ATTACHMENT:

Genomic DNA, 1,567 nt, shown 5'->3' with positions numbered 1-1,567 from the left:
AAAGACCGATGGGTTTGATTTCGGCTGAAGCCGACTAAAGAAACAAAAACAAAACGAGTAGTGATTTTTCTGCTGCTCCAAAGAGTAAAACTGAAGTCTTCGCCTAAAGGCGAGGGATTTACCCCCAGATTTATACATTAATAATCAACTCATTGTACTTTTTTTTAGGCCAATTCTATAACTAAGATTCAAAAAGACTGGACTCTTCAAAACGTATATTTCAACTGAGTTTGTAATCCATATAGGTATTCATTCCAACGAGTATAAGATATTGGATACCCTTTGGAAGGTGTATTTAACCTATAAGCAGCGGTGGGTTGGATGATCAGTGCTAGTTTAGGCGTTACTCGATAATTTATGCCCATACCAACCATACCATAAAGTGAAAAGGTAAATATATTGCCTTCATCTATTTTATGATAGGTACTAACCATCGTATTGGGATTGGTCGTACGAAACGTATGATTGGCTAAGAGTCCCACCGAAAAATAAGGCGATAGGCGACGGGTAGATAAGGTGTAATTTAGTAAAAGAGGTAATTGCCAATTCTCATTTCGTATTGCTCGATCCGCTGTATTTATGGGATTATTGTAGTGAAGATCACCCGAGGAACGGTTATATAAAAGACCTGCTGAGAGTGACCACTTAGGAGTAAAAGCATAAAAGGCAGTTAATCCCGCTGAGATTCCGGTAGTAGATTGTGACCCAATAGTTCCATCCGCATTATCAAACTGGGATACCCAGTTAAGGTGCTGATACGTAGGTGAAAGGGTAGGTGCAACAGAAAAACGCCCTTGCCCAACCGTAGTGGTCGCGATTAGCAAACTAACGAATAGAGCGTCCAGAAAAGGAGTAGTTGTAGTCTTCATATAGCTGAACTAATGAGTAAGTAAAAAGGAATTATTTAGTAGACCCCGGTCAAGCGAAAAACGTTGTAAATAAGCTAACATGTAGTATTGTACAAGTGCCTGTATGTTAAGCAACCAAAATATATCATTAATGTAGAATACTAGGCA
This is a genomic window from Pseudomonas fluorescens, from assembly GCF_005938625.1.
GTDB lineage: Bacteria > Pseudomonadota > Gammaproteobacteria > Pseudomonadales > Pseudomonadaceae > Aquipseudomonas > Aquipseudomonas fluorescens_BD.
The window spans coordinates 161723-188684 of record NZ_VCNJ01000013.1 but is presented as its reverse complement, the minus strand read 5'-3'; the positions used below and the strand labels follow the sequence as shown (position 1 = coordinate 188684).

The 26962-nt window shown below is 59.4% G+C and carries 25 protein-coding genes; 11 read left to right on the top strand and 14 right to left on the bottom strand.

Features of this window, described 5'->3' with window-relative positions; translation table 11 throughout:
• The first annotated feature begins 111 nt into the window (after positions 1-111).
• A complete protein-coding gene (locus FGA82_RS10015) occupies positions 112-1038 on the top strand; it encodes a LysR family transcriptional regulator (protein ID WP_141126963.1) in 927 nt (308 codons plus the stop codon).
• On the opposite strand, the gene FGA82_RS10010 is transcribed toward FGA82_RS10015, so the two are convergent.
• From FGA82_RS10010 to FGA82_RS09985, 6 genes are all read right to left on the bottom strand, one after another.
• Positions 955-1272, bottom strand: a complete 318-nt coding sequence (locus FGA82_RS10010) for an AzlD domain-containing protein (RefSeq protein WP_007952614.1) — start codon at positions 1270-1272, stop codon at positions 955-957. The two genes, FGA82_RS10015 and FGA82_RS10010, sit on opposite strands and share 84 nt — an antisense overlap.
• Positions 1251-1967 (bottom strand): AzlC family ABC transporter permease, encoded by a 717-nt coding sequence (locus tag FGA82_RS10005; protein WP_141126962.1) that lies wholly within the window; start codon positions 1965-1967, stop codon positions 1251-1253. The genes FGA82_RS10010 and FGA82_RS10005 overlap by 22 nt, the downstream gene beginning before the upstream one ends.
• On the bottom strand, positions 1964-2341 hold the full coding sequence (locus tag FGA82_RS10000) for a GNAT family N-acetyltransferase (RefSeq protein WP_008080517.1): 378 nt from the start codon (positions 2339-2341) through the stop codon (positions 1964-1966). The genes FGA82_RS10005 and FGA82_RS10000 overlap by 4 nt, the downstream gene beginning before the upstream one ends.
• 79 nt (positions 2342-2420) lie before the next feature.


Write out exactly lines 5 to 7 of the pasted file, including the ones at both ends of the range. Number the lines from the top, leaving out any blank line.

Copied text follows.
The window spans coordinates 161723-188684 of record NZ_VCNJ01000013.1 but is presented as its reverse complement, the minus strand read 5'-3'; the positions used below and the strand labels follow the sequence as shown (position 1 = coordinate 188684).

The 26962-nt window shown below is 59.4% G+C and carries 25 protein-coding genes; 11 read left to right on the top strand and 14 right to left on the bottom strand.

Features of this window, described 5'->3' with window-relative positions; translation table 11 throughout: